# A stabilized finite element method for finite-strain three-field poroelasticity

## Abstract

We construct a stabilized finite-element method to compute flow and finite-strain deformations in an incompressible poroelastic medium. We employ a three-field mixed formulation to calculate displacement, fluid flux and pressure directly and introduce a Lagrange multiplier to enforce flux boundary conditions. We use a low order approximation, namely, continuous piecewise-linear approximation for the displacements and fluid flux, and piecewise-constant approximation for the pressure. This results in a simple matrix structure with low bandwidth. The method is stable in both the limiting cases of small and large permeability. Moreover, the discontinuous pressure space enables efficient approximation of steep gradients such as those occurring due to rapidly changing material coefficients or boundary conditions, both of which are commonly seen in physical and biological applications.

## 1 Introduction

Poroelasticity theory assumes a superposition of solid and fluid components to capture complex interactions between a deformable porous medium and the fluid flow within it, and was originally developed to study geophysical applications such as reservoir geomechanics [26, 28, 41]. Fully saturated, incompressible poroelastic models have since been used to model a variety of biological tissues and processes. Biological examples include the coupling of flow in coronary vessels with the mechanical deformation of myocardial tissue to create a poroelastic model of coronary perfusion [13, 15]. Other examples include modelling tissue deformation and the ventilation in the lungs [6], protein-based hydrogels embedded within cells [22], brain oedema and hydrocephalus [39, 56], microcirculation of blood and interstitial fluid in the liver lobule [36], and interstitial fluid and tissue in articular cartilage and intervertebral discs [21, 24, 42].

When using the finite element method to solve the poroelastic equations the main challenge is to ensure convergence of the method and prevent numerical instabilities that often manifest themselves in the form of spurious oscillations in the pressure field. It has been suggested that this problem is caused by the saddle point structure in the coupled equations resulting in a violation of the famous Ladyzhenskaya–Babuska–Brezzi (LBB) condition, thus highlighting the need for a stable combination of mixed finite elements [23].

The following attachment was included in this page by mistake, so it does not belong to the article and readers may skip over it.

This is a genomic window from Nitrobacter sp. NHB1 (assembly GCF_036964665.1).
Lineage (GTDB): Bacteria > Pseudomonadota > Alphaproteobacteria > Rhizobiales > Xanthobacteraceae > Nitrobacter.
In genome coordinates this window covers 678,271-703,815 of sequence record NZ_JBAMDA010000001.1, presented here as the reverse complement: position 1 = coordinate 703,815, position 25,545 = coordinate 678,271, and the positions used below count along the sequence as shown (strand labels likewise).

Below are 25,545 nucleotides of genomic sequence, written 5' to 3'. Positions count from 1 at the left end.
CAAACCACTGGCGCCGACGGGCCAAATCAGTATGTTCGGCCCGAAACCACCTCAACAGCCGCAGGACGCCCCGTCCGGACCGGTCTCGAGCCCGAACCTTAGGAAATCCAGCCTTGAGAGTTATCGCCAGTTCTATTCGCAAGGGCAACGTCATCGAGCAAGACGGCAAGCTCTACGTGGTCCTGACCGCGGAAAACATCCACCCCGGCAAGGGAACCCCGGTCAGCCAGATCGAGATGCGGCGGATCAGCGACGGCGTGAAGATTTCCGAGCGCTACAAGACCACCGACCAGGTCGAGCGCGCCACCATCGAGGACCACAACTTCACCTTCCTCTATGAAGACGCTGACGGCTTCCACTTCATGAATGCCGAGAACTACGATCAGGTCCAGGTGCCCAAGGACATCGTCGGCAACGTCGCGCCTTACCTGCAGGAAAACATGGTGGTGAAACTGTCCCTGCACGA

In addition, there is a need for methods that do not give rise to localised pressure oscillations when seeking to approximate steep pressure gradients in the solution. For example, when modelling the diseased lung, abrupt changes in tissue properties and heterogeneous airway narrowing are possible. This can result in a patchy ventilation and pressure distribution [51]. In this situation methods that solve the poroelastic equations using a continuous pressure approximation struggle to capture the steep gradients in pressure and produce localised oscillations in the pressure [46]. Steep pressure gradients can also result from imposed Dirichlet pressure boundary conditions such as those in Terzaghi’s problem [43, 54]. The method presented here is able to overcome these types of pressure instability.

### 1.1 Two variable versus three variable formulations

- 1.
It allows for greater accuracy in the fluid velocity field. This can be of particular interest when a poroelastic model is coupled with an advection diffusion equation, e.g., to account for gas exchange, thermal effects, contaminant transport or the transport of nutrients or drugs within a porous tissue [30].

- 2.
Physically meaningful boundary conditions can be applied at the interface when modelling the interaction between a fluid and a poroelastic structure [5].

- 3.
It allows for an easy extension of the fluid model from a Darcy to a Brinkman flow model, for which there are numerous applications in modelling biological tissues [30].